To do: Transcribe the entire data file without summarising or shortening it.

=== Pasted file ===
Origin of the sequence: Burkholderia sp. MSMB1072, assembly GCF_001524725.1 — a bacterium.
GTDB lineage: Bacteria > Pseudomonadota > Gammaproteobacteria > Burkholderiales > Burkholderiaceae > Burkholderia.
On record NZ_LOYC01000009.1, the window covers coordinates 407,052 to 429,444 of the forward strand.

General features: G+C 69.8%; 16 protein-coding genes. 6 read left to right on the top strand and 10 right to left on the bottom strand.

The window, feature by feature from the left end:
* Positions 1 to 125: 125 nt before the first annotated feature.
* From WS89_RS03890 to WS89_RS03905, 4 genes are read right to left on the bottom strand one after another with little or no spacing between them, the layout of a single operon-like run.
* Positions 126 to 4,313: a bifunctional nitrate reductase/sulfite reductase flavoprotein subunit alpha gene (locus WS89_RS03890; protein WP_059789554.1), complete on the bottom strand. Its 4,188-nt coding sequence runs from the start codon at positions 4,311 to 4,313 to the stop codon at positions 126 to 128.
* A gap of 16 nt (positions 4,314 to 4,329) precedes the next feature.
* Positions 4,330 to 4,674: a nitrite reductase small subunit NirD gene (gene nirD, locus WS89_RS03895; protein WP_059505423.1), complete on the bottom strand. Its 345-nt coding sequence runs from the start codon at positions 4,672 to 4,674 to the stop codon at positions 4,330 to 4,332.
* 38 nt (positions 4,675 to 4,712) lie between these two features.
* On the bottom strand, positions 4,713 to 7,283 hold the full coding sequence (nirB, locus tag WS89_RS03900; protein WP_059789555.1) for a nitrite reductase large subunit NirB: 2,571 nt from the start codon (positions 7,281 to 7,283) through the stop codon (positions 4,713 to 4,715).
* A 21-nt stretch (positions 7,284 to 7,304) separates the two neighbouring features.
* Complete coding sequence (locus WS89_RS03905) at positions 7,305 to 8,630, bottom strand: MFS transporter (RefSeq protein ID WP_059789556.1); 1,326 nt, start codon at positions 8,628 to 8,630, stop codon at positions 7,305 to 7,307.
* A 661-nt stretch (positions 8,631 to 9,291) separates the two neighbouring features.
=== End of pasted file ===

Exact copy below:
Origin of the sequence: Burkholderia sp. MSMB1072, assembly GCF_001524725.1 — a bacterium.
GTDB lineage: Bacteria > Pseudomonadota > Gammaproteobacteria > Burkholderiales > Burkholderiaceae > Burkholderia.
On record NZ_LOYC01000009.1, the window covers coordinates 407,052 to 429,444 of the forward strand.

General features: G+C 69.8%; 16 protein-coding genes. 6 read left to right on the top strand and 10 right to left on the bottom strand.

The window, feature by feature from the left end:
* Positions 1 to 125: 125 nt before the first annotated feature.
* From WS89_RS03890 to WS89_RS03905, 4 genes are read right to left on the bottom strand one after another with little or no spacing between them, the layout of a single operon-like run.
* Positions 126 to 4,313: a bifunctional nitrate reductase/sulfite reductase flavoprotein subunit alpha gene (locus WS89_RS03890; protein WP_059789554.1), complete on the bottom strand. Its 4,188-nt coding sequence runs from the start codon at positions 4,311 to 4,313 to the stop codon at positions 126 to 128.
* A gap of 16 nt (positions 4,314 to 4,329) precedes the next feature.
* Positions 4,330 to 4,674: a nitrite reductase small subunit NirD gene (gene nirD, locus WS89_RS03895; protein WP_059505423.1), complete on the bottom strand. Its 345-nt coding sequence runs from the start codon at positions 4,672 to 4,674 to the stop codon at positions 4,330 to 4,332.
* 38 nt (positions 4,675 to 4,712) lie between these two features.
* On the bottom strand, positions 4,713 to 7,283 hold the full coding sequence (nirB, locus tag WS89_RS03900; protein WP_059789555.1) for a nitrite reductase large subunit NirB: 2,571 nt from the start codon (positions 7,281 to 7,283) through the stop codon (positions 4,713 to 4,715).
* A 21-nt stretch (positions 7,284 to 7,304) separates the two neighbouring features.
* Complete coding sequence (locus WS89_RS03905) at positions 7,305 to 8,630, bottom strand: MFS transporter (RefSeq protein ID WP_059789556.1); 1,326 nt, start codon at positions 8,628 to 8,630, stop codon at positions 7,305 to 7,307.
* A 661-nt stretch (positions 8,631 to 9,291) separates the two neighbouring features.